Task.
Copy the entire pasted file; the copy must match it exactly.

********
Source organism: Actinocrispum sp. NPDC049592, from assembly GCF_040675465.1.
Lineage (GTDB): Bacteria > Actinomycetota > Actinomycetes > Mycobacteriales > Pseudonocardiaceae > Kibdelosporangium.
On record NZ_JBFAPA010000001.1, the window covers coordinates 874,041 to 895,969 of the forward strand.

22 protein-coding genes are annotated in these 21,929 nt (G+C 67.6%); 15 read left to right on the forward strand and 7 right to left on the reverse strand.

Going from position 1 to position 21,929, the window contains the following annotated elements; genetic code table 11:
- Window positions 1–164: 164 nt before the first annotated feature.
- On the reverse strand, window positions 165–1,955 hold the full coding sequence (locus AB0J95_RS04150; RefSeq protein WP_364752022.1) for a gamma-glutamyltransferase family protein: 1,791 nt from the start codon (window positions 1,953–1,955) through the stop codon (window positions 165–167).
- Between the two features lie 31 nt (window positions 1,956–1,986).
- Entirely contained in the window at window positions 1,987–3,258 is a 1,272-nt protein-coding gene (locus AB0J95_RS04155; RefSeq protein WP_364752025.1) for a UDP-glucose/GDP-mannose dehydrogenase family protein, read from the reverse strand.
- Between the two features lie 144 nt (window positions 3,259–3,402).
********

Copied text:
Source organism: Actinocrispum sp. NPDC049592, from assembly GCF_040675465.1.
Lineage (GTDB): Bacteria > Actinomycetota > Actinomycetes > Mycobacteriales > Pseudonocardiaceae > Kibdelosporangium.
On record NZ_JBFAPA010000001.1, the window covers coordinates 874,041 to 895,969 of the forward strand.

22 protein-coding genes are annotated in these 21,929 nt (G+C 67.6%); 15 read left to right on the forward strand and 7 right to left on the reverse strand.

Going from position 1 to position 21,929, the window contains the following annotated elements; genetic code table 11:
- Window positions 1–164: 164 nt before the first annotated feature.
- On the reverse strand, window positions 165–1,955 hold the full coding sequence (locus AB0J95_RS04150; RefSeq protein WP_364752022.1) for a gamma-glutamyltransferase family protein: 1,791 nt from the start codon (window positions 1,953–1,955) through the stop codon (window positions 165–167).
- Between the two features lie 31 nt (window positions 1,956–1,986).
- Entirely contained in the window at window positions 1,987–3,258 is a 1,272-nt protein-coding gene (locus AB0J95_RS04155; RefSeq protein WP_364752025.1) for a UDP-glucose/GDP-mannose dehydrogenase family protein, read from the reverse strand.
- Between the two features lie 144 nt (window positions 3,259–3,402).